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Va. Court Will Revisit Geese Guardian's Case in 6 Months

The state and county code says that "pedestrians shall not carelessly or maliciously interfere with the orderly passage of vehicles" and calls for a fine of as much as $250.

"I think you violated the code section," Gallahue concluded. "I don't think it was the best thing for you to do. I don't know what the best thing is to do."

So the judge ruled: "You pay the court costs. I'll continue it for six months," and if Vamosi has had no other violations, "I'll dismiss it after six months."

Vamosi said he was pleased with the ruling. He said Gallahue had "a complicated situation" and that maybe the law wasn't clear enough. He said that he did not want to argue with the officer and that he supports the police.

But he also said he would take the same steps again if confronted with feathered pedestrians. "I think most people would do the same. I hope so," Vamosi said.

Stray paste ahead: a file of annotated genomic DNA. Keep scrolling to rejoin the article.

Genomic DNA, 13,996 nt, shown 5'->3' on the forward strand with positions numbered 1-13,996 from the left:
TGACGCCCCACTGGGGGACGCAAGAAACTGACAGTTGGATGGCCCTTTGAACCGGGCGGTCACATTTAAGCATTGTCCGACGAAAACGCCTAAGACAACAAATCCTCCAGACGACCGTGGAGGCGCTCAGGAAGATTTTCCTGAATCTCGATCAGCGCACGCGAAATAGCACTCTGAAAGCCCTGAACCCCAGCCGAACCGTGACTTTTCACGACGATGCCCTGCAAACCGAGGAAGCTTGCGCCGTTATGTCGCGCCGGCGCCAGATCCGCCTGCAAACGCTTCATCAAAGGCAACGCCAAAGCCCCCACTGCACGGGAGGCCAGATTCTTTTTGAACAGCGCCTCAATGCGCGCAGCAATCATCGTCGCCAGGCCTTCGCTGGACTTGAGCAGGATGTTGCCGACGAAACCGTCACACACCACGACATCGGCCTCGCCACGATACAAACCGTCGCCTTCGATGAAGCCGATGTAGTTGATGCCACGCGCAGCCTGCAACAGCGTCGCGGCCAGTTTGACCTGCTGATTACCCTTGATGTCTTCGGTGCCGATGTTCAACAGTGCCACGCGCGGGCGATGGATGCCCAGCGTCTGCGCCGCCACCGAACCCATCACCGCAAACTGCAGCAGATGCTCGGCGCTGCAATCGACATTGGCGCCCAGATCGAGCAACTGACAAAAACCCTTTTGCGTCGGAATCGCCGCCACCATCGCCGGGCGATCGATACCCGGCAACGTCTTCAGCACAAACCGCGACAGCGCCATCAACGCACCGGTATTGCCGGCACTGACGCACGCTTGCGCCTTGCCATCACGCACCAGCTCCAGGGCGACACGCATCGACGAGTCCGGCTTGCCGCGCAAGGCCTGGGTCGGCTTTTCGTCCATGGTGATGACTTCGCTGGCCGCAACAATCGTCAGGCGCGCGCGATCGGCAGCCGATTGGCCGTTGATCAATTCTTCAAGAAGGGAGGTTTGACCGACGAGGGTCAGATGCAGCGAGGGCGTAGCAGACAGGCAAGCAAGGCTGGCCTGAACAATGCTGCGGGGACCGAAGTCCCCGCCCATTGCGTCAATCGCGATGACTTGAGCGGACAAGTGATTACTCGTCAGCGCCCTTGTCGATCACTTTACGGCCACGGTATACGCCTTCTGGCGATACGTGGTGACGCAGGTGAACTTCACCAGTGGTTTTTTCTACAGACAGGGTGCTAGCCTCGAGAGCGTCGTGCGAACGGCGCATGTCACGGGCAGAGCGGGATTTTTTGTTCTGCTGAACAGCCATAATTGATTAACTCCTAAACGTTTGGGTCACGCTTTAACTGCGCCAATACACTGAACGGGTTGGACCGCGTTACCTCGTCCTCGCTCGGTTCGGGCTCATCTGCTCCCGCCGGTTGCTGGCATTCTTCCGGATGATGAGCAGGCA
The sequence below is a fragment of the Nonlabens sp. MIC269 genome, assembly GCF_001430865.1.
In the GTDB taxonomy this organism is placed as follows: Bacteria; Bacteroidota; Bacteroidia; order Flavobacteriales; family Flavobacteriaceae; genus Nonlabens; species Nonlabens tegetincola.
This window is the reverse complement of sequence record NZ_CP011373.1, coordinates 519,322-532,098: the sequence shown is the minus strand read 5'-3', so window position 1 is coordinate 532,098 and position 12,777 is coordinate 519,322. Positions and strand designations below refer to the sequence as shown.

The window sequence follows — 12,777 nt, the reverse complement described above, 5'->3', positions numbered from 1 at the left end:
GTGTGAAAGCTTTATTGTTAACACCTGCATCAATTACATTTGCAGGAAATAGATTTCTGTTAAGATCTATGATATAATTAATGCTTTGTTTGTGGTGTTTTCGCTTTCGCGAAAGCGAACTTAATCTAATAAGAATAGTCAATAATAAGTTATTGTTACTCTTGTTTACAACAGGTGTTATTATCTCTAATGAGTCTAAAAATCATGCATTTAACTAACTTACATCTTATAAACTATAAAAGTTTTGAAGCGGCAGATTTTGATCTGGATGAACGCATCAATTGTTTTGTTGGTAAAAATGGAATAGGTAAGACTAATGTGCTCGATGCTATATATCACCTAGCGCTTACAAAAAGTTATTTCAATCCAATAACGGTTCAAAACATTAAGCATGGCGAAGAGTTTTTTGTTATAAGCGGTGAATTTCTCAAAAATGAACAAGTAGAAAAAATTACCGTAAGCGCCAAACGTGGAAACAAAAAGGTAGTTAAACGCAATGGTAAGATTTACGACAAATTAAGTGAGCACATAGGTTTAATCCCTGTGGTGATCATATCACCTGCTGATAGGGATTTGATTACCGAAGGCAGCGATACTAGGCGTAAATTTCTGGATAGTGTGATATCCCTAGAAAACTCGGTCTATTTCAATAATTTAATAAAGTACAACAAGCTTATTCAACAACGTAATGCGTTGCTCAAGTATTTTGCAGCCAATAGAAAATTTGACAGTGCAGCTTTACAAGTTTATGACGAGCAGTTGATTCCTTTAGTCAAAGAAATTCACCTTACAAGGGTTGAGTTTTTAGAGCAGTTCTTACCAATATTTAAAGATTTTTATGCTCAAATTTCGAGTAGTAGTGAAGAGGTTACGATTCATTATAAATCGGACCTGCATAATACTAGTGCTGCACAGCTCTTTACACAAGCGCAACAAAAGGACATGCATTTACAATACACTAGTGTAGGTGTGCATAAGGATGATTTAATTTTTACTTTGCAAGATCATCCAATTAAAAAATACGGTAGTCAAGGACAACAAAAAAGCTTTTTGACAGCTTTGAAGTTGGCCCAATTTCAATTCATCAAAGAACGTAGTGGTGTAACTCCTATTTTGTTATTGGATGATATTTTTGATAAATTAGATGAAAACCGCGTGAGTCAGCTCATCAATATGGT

Some lawyers watching the case on the regular Monday morning traffic docket noted that Gallahue had a tough call because of the alternative if Vamosi hadn't stopped. If Vamosi had run over the geese, veteran lawyer Mark J. Yeager noted, "cars are going to come to a screeching halt, regardless." He also noted that Canada geese are a federally protected species and that it is illegal to "take, capture or kill" them under federal law.

"I think a prudent driver would feel obliged to stop," Yeager said. "If the prudent driver did that, everybody else behind him is going to stop."

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